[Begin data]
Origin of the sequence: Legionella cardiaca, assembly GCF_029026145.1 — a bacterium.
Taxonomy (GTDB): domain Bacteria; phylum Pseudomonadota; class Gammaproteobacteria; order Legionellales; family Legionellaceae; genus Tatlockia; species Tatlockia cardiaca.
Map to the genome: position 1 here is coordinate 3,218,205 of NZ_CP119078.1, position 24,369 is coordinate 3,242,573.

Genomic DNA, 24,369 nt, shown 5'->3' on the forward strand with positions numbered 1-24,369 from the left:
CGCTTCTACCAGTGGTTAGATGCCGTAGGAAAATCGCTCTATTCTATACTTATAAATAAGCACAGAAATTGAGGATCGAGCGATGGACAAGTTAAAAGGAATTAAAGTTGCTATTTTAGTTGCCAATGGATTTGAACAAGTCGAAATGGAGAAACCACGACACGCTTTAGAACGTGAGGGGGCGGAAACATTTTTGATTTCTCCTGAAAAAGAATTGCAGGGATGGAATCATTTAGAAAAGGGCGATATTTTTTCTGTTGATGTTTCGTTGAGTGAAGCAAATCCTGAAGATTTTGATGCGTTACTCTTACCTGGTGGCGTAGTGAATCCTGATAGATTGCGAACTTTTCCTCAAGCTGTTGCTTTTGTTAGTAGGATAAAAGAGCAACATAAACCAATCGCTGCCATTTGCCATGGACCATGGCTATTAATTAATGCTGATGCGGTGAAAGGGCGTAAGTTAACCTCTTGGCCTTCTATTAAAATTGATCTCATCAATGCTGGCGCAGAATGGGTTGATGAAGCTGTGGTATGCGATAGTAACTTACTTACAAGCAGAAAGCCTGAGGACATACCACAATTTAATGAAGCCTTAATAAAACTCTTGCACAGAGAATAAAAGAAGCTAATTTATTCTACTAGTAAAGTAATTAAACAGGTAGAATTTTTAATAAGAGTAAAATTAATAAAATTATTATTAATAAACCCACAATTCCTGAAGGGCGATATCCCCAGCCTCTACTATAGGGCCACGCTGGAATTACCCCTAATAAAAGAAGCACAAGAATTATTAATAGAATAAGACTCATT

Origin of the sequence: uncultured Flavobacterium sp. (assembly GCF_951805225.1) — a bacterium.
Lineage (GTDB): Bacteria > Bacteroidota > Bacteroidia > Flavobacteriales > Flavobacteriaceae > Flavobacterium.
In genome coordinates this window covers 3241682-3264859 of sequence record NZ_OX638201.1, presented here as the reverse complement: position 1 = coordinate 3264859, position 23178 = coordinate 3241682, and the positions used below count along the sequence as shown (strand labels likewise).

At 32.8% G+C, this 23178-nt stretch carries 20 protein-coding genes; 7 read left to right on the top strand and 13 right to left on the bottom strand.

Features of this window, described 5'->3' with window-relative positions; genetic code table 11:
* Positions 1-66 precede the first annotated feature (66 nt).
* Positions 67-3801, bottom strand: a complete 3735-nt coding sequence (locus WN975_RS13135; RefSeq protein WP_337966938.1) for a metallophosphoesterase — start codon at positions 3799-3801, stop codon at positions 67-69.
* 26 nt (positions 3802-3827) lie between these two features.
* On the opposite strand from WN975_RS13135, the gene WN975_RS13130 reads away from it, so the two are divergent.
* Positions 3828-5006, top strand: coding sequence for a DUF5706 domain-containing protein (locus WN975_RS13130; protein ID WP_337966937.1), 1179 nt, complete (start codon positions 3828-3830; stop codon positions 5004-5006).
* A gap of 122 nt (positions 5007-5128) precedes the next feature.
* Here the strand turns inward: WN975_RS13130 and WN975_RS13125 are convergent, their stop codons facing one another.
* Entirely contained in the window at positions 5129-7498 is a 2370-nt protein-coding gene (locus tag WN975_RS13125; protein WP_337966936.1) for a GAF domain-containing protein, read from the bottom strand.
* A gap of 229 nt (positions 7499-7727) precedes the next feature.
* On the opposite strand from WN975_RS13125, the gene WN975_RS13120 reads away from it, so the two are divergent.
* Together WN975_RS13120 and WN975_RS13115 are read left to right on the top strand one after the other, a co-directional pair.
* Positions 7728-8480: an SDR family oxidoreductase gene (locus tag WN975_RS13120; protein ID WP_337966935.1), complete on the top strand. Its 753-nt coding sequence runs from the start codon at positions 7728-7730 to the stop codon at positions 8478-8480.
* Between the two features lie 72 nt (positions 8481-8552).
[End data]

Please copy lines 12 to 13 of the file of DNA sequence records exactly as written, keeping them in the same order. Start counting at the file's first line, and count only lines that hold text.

* Positions 67-3801, bottom strand: a complete 3735-nt coding sequence (locus WN975_RS13135; RefSeq protein WP_337966938.1) for a metallophosphoesterase — start codon at positions 3799-3801, stop codon at positions 67-69.
* 26 nt (positions 3802-3827) lie between these two features.